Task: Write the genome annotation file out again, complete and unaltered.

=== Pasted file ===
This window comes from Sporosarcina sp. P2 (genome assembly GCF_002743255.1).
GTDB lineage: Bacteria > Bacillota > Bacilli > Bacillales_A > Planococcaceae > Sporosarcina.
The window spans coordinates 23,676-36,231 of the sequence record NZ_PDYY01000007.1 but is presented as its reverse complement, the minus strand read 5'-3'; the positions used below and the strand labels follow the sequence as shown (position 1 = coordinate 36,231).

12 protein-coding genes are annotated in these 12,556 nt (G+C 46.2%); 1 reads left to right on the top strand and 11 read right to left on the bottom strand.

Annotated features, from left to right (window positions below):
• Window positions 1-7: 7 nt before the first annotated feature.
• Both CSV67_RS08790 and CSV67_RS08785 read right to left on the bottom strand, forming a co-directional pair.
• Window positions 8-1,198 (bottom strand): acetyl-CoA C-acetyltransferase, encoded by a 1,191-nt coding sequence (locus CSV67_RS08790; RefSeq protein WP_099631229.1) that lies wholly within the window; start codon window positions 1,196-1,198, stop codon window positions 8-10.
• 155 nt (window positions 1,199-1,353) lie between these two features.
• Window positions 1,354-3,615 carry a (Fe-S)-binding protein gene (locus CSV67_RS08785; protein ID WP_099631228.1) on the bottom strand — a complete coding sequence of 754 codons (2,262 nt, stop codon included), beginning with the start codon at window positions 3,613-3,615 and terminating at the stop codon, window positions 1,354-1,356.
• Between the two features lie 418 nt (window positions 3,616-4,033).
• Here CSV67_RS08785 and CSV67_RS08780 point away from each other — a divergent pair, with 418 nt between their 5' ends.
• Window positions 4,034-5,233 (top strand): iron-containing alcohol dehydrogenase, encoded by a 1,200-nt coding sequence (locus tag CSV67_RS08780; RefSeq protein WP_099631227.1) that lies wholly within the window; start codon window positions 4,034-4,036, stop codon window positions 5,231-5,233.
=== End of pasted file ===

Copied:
This window comes from Sporosarcina sp. P2 (genome assembly GCF_002743255.1).
GTDB lineage: Bacteria > Bacillota > Bacilli > Bacillales_A > Planococcaceae > Sporosarcina.
The window spans coordinates 23,676-36,231 of the sequence record NZ_PDYY01000007.1 but is presented as its reverse complement, the minus strand read 5'-3'; the positions used below and the strand labels follow the sequence as shown (position 1 = coordinate 36,231).

12 protein-coding genes are annotated in these 12,556 nt (G+C 46.2%); 1 reads left to right on the top strand and 11 read right to left on the bottom strand.

Annotated features, from left to right (window positions below):
• Window positions 1-7: 7 nt before the first annotated feature.
• Both CSV67_RS08790 and CSV67_RS08785 read right to left on the bottom strand, forming a co-directional pair.
• Window positions 8-1,198 (bottom strand): acetyl-CoA C-acetyltransferase, encoded by a 1,191-nt coding sequence (locus CSV67_RS08790; RefSeq protein WP_099631229.1) that lies wholly within the window; start codon window positions 1,196-1,198, stop codon window positions 8-10.
• 155 nt (window positions 1,199-1,353) lie between these two features.
• Window positions 1,354-3,615 carry a (Fe-S)-binding protein gene (locus CSV67_RS08785; protein ID WP_099631228.1) on the bottom strand — a complete coding sequence of 754 codons (2,262 nt, stop codon included), beginning with the start codon at window positions 3,613-3,615 and terminating at the stop codon, window positions 1,354-1,356.
• Between the two features lie 418 nt (window positions 3,616-4,033).
• Here CSV67_RS08785 and CSV67_RS08780 point away from each other — a divergent pair, with 418 nt between their 5' ends.
• Window positions 4,034-5,233 (top strand): iron-containing alcohol dehydrogenase, encoded by a 1,200-nt coding sequence (locus tag CSV67_RS08780; RefSeq protein WP_099631227.1) that lies wholly within the window; start codon window positions 4,034-4,036, stop codon window positions 5,231-5,233.